America faces a looming primary care physician shortage.
How bad is it? A study funded by the Association of American Medical Colleges notes that by 2020 there will be a shortage of 91,500 physicians.1 Many physicians are scaling back the numbers of new patients or limiting the services provided to underserved populations, namely poor urban communities and rural populations where residents have no or limited access to healthcare clinics. Approximately 10 percent of America’s physicians have rural practices even though one-fourth of the population lives in these areas.2 Further increasing the nationwide strain on the supply of physicians, the Affordable Care Act (ACA) could result in 15 million more Medicare-eligible Americans and more than 30 million Americans overall participating in the healthcare system by 2025.3
The physician shortage raises the risk for patient harm. In a 2012 study by the Physicians Foundation, physicians reported they were "at capacity" and were "overworked and over extended."4 Physicians remaining in the marketplace face multiple liability challenges posed by errors due to exhaustion, longer patient wait times, the inability to quickly address worsening medical conditions, and the lack of time to provide preventative medical care.
One solution: increased use of APCs. But there are risks.
Increased use of advanced practice clinicians (APCs), including physician assistants (PAs) and nurse practitioners (NPs), has been one solution to the shortage of physicians. In some rural areas, APCs are the only healthcare professionals available for miles. For example, in 2011 South Dakota had 757 licensed primary care physicians, but 19 counties where there was no primary care physician at all.5 APCs are also playing a critical role in modern healthcare team-based delivery systems designed to improve cost-effectiveness.
While the increased use of APCs offers many benefits, it also brings professional liability concerns.6 Healthcare companies must carefully navigate a complex web of licensing, training and supervisory regulations that govern the delivery of services by physicians and APCs. Moreover, these regulations vary by state and change frequently due to the ongoing debate between industry stakeholders about the role of physicians versus APCs. To mitigate the risk of litigation, healthcare entities need to have robust compliance practices and a comprehensive insurance program in place. Working with both a broker and insurance carrier that understand all the nuances and exposures of healthcare liability can help on both fronts. An experienced and knowledgeable broker and carrier will not only be able to provide customized coverage to address the healthcare company's needs but also recommend best practices to reduce healthcare liability risks.
Defining the Advanced Practice Clinician
The role of APCs has evolved since the 1980s in response to increasing primary healthcare needs. NPs practice under their own licensure and can practice independently in some venues. PAs practice medicine only under the direction of a licensed physician. Both professions require a master's level degree and both professions require passage of a state-licensing exam. APCs are growing in number and make up close to 20 percent of today’s healthcare workforce.
Many APC practices are trending toward specialization such as neonatology, cardiovascular and palliative care among others. By specializing, APCs avoid the long hours and lower pay typical for primary care positions. However, such specialization places APCs in high risk treatment environments, a consideration when evaluating professional liability exposure.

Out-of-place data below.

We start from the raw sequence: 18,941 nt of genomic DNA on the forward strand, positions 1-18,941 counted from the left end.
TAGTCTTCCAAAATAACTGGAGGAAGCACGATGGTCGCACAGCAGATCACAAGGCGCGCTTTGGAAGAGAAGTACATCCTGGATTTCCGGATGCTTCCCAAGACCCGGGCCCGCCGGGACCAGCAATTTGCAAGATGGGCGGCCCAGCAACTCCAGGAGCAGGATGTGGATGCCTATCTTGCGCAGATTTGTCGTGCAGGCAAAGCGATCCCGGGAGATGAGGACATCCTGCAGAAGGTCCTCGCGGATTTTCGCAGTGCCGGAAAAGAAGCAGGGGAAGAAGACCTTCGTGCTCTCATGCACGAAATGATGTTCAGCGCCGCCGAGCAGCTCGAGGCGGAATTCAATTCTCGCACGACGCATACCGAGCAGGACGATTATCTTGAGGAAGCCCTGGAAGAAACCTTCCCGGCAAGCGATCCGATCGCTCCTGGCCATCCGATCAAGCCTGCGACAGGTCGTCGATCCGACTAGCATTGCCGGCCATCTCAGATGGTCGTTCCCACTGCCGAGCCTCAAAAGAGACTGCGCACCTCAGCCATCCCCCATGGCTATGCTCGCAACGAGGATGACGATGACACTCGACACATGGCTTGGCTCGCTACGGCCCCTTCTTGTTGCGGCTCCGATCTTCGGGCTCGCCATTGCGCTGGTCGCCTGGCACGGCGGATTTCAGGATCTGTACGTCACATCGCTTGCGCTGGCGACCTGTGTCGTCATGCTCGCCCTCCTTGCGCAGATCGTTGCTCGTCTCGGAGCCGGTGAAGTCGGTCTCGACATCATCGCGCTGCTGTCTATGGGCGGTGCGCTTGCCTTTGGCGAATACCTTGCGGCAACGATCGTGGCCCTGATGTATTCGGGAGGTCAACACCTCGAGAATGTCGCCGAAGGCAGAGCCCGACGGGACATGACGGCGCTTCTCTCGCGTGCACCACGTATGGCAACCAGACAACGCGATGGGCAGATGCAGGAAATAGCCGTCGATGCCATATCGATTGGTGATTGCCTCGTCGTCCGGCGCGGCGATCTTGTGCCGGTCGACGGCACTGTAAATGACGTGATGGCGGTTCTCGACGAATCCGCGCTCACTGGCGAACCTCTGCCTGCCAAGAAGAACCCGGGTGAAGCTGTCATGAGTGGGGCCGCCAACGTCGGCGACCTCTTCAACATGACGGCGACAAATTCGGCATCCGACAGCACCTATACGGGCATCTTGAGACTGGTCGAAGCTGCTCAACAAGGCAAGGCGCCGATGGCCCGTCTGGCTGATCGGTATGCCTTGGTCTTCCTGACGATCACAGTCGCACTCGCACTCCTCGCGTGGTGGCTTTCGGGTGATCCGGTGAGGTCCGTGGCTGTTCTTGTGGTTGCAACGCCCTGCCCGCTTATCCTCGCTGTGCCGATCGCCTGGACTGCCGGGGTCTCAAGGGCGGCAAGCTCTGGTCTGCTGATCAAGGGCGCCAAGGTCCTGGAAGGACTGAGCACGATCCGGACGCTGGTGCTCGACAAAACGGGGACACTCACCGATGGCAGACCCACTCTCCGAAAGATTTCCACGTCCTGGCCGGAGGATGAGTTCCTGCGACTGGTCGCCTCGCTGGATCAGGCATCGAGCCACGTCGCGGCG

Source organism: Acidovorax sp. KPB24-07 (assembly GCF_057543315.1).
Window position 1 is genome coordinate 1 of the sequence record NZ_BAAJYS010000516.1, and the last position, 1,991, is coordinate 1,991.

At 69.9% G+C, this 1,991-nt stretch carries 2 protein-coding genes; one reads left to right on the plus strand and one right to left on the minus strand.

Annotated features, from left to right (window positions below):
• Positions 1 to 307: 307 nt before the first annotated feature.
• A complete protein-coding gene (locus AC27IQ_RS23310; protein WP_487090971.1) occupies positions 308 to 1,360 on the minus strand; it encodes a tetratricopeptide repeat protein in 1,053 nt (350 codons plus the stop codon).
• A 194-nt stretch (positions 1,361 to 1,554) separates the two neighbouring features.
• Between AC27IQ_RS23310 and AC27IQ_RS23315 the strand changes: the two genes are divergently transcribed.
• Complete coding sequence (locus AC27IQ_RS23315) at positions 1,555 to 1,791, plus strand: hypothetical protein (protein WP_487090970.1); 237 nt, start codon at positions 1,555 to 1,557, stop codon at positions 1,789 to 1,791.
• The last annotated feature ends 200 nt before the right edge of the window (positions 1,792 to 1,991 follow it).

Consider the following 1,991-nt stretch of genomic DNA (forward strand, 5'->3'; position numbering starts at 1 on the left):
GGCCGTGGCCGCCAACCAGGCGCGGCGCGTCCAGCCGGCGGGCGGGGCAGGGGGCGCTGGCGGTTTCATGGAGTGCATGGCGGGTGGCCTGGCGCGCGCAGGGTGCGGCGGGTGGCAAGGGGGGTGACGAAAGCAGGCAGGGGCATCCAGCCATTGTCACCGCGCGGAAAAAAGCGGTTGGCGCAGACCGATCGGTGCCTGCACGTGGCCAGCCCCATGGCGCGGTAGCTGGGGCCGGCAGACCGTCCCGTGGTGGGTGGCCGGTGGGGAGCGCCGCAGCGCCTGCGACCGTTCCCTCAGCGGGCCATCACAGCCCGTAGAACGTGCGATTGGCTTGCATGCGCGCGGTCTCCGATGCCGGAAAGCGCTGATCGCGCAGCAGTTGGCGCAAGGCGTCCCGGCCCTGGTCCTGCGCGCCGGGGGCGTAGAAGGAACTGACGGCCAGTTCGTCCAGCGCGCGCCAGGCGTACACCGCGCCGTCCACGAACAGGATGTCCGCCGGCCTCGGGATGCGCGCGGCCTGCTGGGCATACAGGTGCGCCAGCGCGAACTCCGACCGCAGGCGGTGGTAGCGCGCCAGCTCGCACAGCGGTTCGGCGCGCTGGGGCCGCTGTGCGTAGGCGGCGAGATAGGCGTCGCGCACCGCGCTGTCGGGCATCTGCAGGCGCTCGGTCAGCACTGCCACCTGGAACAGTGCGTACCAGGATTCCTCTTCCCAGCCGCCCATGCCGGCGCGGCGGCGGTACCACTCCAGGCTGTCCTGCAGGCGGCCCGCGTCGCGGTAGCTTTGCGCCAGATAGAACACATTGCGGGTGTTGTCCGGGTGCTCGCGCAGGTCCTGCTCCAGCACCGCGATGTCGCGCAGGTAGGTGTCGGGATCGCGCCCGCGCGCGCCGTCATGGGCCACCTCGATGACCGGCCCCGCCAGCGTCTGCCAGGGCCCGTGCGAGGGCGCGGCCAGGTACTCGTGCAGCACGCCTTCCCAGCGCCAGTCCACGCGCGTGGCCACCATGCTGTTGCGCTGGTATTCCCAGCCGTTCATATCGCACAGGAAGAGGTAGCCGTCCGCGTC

APC licensure laws are unique to each state and require a minimum level of competency to protect the public health. These laws specify minimum standards of education as well as who may prescribe medications in any given state. Most of these statutes and regulations are the result of long fought compromises among the medical professional groups and APC and have been crafted in increments over decades. These factors contribute to the great disparity in the laws governing APCs from state to state. Healthcare entities that employ APCs should make sure the carriers underwriting their liability coverage fully understand the statutes and restrictions in each state.
Advanced Practice Clinician Scope of Practice
As APC regulation has evolved and broadened over the past two decades, the scope of practice for APCs has also expanded from providing only basic and preventative medical care to include medical tasks previously restricted to physicians, like prescribing certain medications, performing minor surgery and assisting in major surgery. Statutes governing APC licensure and scope of practice are unique and state specific. Most state laws limit the APC scope of practice to mirror the supervising physician's scope of practice.
Healthcare entities often do not utilize APCs to their maximum ability for fear that technical violations of state licensing laws could expose them to malpractice. Terms such as 'independent,' 'collaboration,' and 'supervision' are used most widely in state regulation, but their interpretations vary.7 What is described as 'supervision' in one state may, in practice, be more like the definition of 'collaboration' in another state.
All state laws define prescribing as an element of the practice of medicine. Comprehensive knowledge of pharmacology in unison with the ability to make an appropriate diagnosis is crucial to prescribing competently. PAs have "full prescriptive authority" in 42 states and in the District of Columbia, meaning the supervising physician will determine what drugs a PA can prescribe.8 NPs are allowed to prescribe drugs in 42 states and the District of Columbia but in half of these states, the NP must be under the supervision of a physician.9 Regardless of their legal authority, some APCs are routinely writing and obtaining prescriptions for their patients. They do so by phoning pharmacies under a physician's name or using a prescription pad, pre-signed by the physician who supervises them.10 These methods are of questionable legality and spotlight an area of liability exposure for the APC, as well as their supervising physician and/or employer.